Ireland's Lost History With Cannabis
Even though cannabis is a popular current topic, its roots dive deep into our history. England, Egypt, and even the Vikings used cannabis for fiber, medicine, and food. In some time periods, it was even required by law for farmers to grow. One root that runs especially deep is Ireland's history with the cannabis plant.
According to the International Hemp Association, " Historical records indicate that hemp was grown in Ireland during the 18th century, but no commercial enterprise was established."
Ireland's history with hemp is murky, with much of its past buried due to conquests from its neighbors. Before Catholicism and the invasion of the Roman empire, a class of people known as druids used herbs both for medicinal and religious purposes. Druids were the healers, storytellers, and advisors.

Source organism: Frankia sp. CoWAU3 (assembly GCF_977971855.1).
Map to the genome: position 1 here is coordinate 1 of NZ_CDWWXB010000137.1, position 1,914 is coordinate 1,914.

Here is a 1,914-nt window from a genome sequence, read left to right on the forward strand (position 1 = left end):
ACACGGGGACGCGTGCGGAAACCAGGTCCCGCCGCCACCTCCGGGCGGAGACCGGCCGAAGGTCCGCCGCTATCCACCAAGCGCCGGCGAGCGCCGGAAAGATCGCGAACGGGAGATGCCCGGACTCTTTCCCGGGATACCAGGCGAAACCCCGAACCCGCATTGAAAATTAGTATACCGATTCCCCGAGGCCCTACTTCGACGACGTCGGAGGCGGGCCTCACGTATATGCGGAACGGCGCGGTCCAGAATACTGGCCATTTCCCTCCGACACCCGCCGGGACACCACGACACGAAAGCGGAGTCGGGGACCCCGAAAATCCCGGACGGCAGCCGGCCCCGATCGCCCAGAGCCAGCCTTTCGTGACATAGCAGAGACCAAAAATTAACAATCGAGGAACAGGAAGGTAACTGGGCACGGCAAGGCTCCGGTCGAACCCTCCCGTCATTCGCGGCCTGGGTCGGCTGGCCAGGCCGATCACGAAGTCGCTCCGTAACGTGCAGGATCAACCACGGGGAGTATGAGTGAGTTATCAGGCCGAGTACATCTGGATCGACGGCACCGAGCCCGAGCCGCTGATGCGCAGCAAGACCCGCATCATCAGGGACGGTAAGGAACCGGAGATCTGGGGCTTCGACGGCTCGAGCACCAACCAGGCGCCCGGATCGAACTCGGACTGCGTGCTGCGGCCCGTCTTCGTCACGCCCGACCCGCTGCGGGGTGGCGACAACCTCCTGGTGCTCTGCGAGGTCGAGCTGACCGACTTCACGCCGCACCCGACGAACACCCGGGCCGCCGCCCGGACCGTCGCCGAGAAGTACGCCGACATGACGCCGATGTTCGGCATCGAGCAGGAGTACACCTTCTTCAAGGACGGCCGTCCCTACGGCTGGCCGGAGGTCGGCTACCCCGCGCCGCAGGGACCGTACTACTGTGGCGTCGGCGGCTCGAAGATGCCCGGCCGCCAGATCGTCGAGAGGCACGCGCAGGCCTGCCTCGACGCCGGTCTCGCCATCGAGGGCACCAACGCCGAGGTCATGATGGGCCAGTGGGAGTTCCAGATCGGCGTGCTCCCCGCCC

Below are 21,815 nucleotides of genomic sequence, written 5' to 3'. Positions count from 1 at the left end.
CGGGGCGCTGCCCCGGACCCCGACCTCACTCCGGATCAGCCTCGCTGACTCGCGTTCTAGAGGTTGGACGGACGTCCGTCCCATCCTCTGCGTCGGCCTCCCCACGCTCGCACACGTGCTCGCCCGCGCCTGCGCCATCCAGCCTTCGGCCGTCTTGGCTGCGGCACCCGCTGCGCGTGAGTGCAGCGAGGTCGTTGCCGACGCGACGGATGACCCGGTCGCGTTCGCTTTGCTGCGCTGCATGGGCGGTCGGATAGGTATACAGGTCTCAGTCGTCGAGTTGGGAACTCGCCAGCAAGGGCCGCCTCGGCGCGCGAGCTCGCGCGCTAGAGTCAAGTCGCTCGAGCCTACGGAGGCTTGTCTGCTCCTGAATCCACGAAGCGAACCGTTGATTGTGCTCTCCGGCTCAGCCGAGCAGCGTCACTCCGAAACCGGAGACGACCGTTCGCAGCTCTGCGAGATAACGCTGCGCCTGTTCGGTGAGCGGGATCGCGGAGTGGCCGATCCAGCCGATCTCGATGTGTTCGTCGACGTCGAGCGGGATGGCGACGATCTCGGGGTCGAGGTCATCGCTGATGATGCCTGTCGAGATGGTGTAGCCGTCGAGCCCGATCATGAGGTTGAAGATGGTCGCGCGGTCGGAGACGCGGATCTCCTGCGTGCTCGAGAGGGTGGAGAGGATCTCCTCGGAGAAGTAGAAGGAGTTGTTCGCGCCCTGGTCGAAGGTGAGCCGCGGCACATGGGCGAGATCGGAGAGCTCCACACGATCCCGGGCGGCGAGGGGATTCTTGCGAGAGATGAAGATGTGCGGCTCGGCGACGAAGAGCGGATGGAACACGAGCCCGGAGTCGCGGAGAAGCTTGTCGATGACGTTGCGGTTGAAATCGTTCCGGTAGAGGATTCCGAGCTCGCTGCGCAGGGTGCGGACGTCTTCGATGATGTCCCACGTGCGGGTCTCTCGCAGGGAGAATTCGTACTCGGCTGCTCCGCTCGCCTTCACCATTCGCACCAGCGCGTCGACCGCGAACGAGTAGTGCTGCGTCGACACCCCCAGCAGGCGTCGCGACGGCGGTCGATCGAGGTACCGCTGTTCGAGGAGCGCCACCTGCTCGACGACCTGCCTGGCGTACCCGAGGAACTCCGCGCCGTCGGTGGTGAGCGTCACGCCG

However, thanks to the Roman Empire and later on, the Catholic Church, the art of Druidry was all but lost. Propaganda from early priests and military leaders painted Druids as human sacrificing, satanic monsters. And as a result, an entire culture was demonized and nearly erased from history.
When we took a look over England's history, we learned that the Tudor dynasty required farmers to grow a specific amount of hemp for fiber or face a heavy fine. However, it is also worth noting that Queen Elizabeth I took advantage of political unrest in Ireland and took control of the nation in the mid to late 1500's. With Ireland under control of the English, farmers were required to follow the same laws as English farmers. Grow hemp for the crown or face heavy fines.
However, Tudor reign over Ireland was a massive burden for both countries. According to BBC, "Elizabeth...paid a heavy price for her parsimonious and irresolute approach to Irish affairs and her inability to exercise effective control over her ministers there."
Thanks to negative propaganda and an attempt to erase history, we may never know the full history of cannabis in Ireland. There is little to no mention of hemp before the reign of Elizabeth I, however the present day hemp industry is a completely different matter and worth exploring on its own.